I’ve slapped together the 40k Double-Dash Go-Kart that fires explosive kinetic shells instead of turtle shells and my Kickstarter Daemon Prince finally arrived and I promptly attempted to assemble… and after much swearing, remembered it was resin and needed a scrub first to remove the release agent. Having done that, he sits on my table ready for priming.
I painted up a Lord of Contagion just so I could have one on the correct base size, I could have rebased Lord Felthius but why do things the smart way? I also painted up a nighthaunt into a stink fart ghost count as “Poxbringer”. The rest of the month was just tidying up bases, working on various bits and pieces and trying out new techniques.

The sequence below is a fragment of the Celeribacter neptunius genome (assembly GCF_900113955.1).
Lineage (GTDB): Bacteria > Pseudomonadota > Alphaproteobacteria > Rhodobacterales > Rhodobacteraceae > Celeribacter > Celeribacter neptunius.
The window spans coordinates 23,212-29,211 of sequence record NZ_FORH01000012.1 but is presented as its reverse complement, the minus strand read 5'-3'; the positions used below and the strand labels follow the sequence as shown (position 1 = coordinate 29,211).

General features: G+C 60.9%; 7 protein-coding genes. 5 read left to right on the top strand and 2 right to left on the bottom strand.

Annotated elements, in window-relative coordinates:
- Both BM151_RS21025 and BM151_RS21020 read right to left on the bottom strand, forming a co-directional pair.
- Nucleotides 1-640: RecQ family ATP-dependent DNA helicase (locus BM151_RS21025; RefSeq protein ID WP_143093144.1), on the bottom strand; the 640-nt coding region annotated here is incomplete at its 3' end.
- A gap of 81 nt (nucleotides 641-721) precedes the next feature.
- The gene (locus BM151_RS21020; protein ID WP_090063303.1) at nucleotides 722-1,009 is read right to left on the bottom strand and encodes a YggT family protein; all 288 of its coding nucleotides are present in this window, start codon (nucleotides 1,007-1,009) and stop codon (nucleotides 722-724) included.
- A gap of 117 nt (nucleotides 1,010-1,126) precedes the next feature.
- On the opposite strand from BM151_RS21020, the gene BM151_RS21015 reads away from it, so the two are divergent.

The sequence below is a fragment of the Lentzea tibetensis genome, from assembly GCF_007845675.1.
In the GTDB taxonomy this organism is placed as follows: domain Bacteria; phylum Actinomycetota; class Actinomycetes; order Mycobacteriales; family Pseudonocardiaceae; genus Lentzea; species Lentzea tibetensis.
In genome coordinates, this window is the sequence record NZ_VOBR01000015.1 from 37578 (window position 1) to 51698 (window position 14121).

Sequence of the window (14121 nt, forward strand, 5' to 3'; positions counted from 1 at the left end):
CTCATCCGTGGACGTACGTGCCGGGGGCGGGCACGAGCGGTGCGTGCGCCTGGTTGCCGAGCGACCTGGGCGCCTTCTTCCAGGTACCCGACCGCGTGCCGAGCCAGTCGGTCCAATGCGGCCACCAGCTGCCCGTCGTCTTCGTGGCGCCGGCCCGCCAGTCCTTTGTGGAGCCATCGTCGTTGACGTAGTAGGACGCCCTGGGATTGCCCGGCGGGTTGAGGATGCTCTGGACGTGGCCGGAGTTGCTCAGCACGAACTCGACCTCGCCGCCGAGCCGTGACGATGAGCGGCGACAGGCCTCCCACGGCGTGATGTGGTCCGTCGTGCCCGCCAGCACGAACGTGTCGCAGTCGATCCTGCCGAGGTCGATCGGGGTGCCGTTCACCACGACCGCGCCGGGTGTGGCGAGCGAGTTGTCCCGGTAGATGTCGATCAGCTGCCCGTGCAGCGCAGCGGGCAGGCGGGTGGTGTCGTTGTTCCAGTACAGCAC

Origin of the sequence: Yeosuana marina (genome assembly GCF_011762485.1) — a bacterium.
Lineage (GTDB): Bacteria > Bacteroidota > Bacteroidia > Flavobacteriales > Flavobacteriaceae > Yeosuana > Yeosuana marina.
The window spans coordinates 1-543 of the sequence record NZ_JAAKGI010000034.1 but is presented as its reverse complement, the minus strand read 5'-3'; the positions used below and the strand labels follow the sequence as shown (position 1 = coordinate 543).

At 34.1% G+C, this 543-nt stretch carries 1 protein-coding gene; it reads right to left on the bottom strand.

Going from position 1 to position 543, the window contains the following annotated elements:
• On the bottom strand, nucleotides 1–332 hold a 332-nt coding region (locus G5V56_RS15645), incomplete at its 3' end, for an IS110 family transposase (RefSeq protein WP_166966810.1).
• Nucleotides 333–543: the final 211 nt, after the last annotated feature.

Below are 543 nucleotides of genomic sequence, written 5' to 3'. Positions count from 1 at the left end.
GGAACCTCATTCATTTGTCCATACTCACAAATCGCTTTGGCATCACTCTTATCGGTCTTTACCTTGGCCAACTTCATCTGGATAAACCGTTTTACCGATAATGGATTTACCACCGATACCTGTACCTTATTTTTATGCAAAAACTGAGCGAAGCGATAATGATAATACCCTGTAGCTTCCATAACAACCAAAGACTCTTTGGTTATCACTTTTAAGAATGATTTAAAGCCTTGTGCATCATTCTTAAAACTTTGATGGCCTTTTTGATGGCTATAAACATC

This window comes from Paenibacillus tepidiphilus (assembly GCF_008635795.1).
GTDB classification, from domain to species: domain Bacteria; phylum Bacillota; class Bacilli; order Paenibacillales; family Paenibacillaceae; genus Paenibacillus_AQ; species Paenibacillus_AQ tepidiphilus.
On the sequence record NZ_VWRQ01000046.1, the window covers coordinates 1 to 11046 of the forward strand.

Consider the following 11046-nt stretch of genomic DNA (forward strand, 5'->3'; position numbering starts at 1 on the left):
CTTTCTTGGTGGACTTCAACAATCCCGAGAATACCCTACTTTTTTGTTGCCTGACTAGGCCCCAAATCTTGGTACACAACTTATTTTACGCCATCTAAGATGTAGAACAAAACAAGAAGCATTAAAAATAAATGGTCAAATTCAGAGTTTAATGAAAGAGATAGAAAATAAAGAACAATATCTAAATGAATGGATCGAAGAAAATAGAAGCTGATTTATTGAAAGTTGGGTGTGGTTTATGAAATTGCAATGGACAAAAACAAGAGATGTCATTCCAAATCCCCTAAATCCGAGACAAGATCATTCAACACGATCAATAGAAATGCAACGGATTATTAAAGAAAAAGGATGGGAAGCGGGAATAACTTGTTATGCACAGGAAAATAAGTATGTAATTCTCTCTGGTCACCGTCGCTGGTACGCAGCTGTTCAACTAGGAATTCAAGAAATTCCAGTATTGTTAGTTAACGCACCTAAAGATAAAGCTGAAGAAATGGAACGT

I got a few games in this month, two games again at a FLGS tournament where I got stomped on by some Spikey Knights and made some incredibly poor decisions with secondaries against a Dark Angel army. Lost both resoundingly but still had a great time doing so.
I got in a 25PL Crusade game run by my local Games Workshop under very strict Covid restrictions which was good-ish. I decided to dust off my Space Marine Hero series 2 terminators and created a one off Dark Angel Successor Crusade force called “The Reasonable Ones”. When I arrived I was up against a superbly painted Necron army playing Sweep and Clear where I struggled to push him off objectives so I lost that one 30-90. It was a great game but the event got downgraded because, with all of the extra restrictions in place, I spent more time driving there and back than I did playing (first world that listens to scientists problems I know).